The Arab Apprentice: Islamic Broadcasting Meets Reality TV
September 12, 2011
The line between politics and religion in the Middle East is growing blurrier, and the easiest way to see this is on television. In years gone by, mainstream preachers studiously avoided talking openly about politics. The traditional mode was to dispense wisdom about orthodox practice to an adoring audience.
In more recent years, preachers have created new formats that draw from reality television. One of the innovators is Amr Khaled, a young Egyptian preacher with limited formal religious training and an appealing smile. Last winter, he hosted a reality TV show entitled “Mujaddidun,” or “Renewers.” The show mimicked the American reality show “The Apprentice,” but instead of competing to make the most money, the contestants worked to make the largest positive impact in their communities. They worked on gradually shrinking teams as they struggled to refine their ideas and make a difference.
In today’s Egypt, the politics are fluid, and young people like Khaled’s cast members played a large role making it so. And so, Khaled’s role is changing.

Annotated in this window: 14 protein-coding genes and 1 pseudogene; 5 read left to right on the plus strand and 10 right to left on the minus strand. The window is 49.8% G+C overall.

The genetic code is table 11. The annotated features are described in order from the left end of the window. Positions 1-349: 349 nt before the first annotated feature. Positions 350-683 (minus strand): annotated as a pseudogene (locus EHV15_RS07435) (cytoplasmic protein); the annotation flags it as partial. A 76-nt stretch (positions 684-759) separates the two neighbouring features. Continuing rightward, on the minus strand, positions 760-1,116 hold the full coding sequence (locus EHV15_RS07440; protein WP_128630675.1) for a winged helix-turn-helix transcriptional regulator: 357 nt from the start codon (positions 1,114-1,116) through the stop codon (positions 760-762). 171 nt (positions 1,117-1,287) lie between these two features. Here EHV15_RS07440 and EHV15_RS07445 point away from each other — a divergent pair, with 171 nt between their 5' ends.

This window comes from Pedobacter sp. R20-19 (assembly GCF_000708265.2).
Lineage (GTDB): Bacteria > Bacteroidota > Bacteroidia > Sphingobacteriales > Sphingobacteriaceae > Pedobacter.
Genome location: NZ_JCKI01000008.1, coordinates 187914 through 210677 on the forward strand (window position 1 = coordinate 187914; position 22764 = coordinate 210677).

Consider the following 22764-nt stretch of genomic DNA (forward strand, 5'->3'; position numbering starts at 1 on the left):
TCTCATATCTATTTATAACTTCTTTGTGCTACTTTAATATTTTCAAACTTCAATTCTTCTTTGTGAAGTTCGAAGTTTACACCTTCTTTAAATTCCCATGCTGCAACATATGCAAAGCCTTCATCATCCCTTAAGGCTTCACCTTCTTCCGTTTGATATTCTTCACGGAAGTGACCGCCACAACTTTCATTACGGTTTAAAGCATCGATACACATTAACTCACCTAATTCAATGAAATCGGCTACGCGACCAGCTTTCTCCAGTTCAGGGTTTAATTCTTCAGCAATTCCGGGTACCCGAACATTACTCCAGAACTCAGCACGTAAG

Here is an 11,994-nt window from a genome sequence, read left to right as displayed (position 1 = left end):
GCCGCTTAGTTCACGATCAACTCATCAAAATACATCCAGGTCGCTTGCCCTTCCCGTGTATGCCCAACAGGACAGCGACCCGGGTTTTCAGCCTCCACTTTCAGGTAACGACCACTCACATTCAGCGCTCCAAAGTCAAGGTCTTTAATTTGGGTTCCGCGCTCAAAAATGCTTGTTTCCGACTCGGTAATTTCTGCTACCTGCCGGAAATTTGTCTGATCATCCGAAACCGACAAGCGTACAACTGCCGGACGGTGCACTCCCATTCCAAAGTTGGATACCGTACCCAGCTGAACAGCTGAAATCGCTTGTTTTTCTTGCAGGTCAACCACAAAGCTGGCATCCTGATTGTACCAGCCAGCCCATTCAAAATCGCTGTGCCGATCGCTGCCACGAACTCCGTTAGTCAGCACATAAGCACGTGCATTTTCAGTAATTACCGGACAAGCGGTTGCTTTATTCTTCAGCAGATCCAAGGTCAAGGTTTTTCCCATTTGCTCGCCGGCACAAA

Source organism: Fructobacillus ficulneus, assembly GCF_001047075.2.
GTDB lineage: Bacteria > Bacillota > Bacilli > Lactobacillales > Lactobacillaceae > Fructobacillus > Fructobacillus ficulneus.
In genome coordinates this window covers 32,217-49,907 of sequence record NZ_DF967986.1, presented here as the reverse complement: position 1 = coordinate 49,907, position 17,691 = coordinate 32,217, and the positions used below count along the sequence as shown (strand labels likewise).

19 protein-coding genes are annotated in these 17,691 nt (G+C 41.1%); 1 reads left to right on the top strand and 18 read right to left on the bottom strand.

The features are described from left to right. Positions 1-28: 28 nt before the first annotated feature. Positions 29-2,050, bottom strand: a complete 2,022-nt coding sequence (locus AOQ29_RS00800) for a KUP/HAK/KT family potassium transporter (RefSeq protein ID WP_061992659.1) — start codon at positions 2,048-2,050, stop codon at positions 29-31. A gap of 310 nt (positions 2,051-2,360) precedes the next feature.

Khaled is reportedly applying his organizational skills to the creation of a political party, in alliance with some dissident factions of the Muslim Brotherhood. He appeared on state television just before Ramadan interviewing major political personalities such as Mohammed al-Baradei. His move into politics is still tentative, but it is not subtle, and he is not alone. The blending of religion, television and politics, long powerful in the United States, may have a long future ahead of it in Egypt.
This piece is a part of Mezze, a monthly short article series spotlighting societal trends across the region. It originally appeared in the Middle East Program's monthly newsletter, Middle East Notes and Comment. For more information and to receive our mailings, please contact the Middle East Program.